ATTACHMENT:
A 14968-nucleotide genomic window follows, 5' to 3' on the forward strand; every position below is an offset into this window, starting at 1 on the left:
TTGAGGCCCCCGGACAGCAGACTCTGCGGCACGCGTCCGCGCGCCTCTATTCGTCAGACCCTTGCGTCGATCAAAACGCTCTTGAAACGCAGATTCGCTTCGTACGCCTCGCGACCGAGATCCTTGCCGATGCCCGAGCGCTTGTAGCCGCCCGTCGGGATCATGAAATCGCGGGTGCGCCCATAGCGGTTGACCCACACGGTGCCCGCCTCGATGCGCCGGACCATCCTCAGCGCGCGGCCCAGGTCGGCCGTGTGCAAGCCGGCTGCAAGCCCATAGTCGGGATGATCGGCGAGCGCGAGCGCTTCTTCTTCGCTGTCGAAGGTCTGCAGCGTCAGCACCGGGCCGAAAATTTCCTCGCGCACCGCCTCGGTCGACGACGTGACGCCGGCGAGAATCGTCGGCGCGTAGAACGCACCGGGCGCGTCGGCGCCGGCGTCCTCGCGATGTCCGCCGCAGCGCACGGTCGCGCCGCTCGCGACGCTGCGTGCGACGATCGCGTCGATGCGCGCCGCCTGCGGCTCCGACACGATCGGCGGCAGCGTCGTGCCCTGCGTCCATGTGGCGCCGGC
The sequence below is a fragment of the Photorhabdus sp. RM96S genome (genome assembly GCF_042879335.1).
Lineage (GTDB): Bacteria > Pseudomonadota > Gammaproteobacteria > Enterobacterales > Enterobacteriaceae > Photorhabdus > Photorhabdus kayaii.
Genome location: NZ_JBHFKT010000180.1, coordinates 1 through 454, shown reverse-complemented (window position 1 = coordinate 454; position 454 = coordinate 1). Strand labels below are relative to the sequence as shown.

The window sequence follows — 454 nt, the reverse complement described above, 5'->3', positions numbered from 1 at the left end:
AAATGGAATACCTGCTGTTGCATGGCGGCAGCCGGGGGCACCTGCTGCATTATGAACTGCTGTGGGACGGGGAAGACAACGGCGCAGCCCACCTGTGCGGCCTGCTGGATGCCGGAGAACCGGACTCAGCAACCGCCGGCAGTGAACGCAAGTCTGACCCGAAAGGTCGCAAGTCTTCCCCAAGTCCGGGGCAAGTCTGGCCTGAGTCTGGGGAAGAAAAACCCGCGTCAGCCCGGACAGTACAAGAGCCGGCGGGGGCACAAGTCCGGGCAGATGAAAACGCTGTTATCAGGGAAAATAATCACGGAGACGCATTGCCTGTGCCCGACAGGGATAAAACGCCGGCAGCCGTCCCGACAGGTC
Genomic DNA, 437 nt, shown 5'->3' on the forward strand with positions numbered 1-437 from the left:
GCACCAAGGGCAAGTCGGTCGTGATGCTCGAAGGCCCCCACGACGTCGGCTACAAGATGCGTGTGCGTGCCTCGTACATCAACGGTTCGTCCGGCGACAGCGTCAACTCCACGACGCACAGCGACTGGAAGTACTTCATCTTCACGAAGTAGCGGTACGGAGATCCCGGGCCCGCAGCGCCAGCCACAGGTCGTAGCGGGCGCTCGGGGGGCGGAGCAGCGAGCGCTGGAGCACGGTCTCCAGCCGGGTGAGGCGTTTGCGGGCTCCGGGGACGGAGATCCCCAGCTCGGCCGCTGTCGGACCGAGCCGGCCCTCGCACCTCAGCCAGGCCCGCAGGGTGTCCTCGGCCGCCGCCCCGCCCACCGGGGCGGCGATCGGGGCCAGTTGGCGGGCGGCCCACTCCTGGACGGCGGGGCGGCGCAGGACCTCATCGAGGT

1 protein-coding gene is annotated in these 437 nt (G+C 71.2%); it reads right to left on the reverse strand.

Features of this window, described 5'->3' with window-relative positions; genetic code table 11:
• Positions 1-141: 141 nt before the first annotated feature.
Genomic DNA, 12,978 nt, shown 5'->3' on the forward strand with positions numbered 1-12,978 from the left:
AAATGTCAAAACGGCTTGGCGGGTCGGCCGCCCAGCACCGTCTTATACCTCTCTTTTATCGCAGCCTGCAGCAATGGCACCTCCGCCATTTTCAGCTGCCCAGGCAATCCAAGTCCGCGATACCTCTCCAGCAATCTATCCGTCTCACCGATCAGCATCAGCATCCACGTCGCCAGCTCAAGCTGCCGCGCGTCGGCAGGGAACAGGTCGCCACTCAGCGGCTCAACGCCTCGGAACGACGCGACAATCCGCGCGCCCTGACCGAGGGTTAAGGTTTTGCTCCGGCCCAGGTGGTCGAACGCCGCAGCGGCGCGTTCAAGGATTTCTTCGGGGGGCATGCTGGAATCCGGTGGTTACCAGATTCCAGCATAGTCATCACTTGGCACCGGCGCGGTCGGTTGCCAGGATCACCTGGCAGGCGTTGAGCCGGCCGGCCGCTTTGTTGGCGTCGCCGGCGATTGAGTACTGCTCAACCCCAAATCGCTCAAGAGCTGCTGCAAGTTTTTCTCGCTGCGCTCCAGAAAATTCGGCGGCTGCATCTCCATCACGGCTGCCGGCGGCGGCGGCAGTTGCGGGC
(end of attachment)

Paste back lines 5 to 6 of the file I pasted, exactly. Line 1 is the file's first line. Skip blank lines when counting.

Genome location: NZ_JBHFKT010000180.1, coordinates 1 through 454, shown reverse-complemented (window position 1 = coordinate 454; position 454 = coordinate 1). Strand labels below are relative to the sequence as shown.

The window sequence follows — 454 nt, the reverse complement described above, 5'->3', positions numbered from 1 at the left end: